Proponents of community engagement to promote social change advocate bringing together researchers, practitioners, politicians, business leaders, advocates and other…

Abstract

Proponents of community engagement to promote social change advocate bringing together researchers, practitioners, politicians, business leaders, advocates and other relevant stakeholders to identify and solve community problems and issues. This chapter will describe the need for academic and community partnerships, how academic institutions can develop priorities, governance and financial structures that facilitate stronger, more effective community relationships and make contributions to the resolution of social ills. The current literature on community engagement, community-based participatory research, community action research, community-engaged scholarship and service-learning are reviewed. The principles and tenets of engaged scholarship are reviewed, barriers to implementation are discussed and examples provided. Academic institutions can play an important role in social change if they are willing to embrace community engagement. A key to success is building trust, sharing power, fostering co-learning, enhancing strengths and resources, building capacity, and addressing community-identified needs. Academic participation requires institutional and faculty commitment to engagement principles, flexible and inclusive governance structures and strategies to educate community members. The development of the relationships and structures required for successful community engagement can be inhibited by imbalances in power and knowledge that often exist among practitioners, researchers, and community members. This review may assist academic institutions to examine implementation of tenure and promotion policies, oversight strategies and structures that assure community development and benefit, as well as opportunities for faculty, staff and student training on principles and best practices of community-engaged research.

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The Crisis of Race in Higher Education: A Day of Discovery and Dialogue
Type: Book
ISBN: 978-1-78635-710-6

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Book part
Publication date: 16 August 2010

Anne L. Christensen, Dennis Schmidt and Priscilla S. Wisner

This study evaluates participation in the Volunteer Income Tax Assistance (VITA) program, a service-learning activity, to determine if participating students develop…

Abstract

This study evaluates participation in the Volunteer Income Tax Assistance (VITA) program, a service-learning activity, to determine if participating students develop confidence in the skills needed for success in the accounting profession. An analysis of data from students at eight U.S. universities shows that VITA students were significantly more confident in their practical skills, citizenship skills, and personal responsibility skills after their VITA experience than a control group of students who did not participate in VITA, measured over a similar period of time. The VITA participants also reported a stronger sense of school pride and moderately more confidence in their interpersonal skills. However, the VITA students reported less confidence in their problem-solving skills, perhaps due to being faced with complex decision-making situations. While this finding was initially unexpected, it actually demonstrates the value of experiential learning for students.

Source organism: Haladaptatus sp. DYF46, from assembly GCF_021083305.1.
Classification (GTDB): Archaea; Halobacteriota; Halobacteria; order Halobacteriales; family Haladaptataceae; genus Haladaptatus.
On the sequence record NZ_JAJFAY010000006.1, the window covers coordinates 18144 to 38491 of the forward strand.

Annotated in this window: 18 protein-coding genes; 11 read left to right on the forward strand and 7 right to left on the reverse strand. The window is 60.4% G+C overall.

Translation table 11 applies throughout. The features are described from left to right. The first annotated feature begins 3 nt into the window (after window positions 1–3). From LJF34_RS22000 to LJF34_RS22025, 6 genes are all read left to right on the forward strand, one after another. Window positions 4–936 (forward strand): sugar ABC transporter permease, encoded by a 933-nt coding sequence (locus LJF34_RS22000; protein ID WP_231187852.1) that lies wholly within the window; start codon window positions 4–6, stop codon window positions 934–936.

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Advances in Accounting Education
Type: Book
ISBN: 978-0-85724-292-1

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Article
Publication date: 1 September 2005

S.J. Giles, Gary A. Cook, Michael A. Jones, Brian Todd, Margaret Mason, B.N. Muddu and Kieran Walshe

The first phase of this study developed a multi‐professionally agreed list of adverse events for clinical incident reporting in Trauma and Orthopaedics. This follow‐up…

Abstract

Purpose

The first phase of this study developed a multi‐professionally agreed list of adverse events for clinical incident reporting in Trauma and Orthopaedics. This follow‐up study aims to evaluate the effectiveness of the adverse event list.

Design/methodology/approach

Two follow‐up questionnaires were sent to healthcare professionals working in Trauma and Orthopaedics in two of the participating National Health Service (NHS) Trusts (n=247 for the first questionnaire and n=240 for the second questionnaire). Trends in routine incident reporting data were also monitored over a two‐year period to determine the impact of the adverse event list on levels of adverse event reporting.

Findings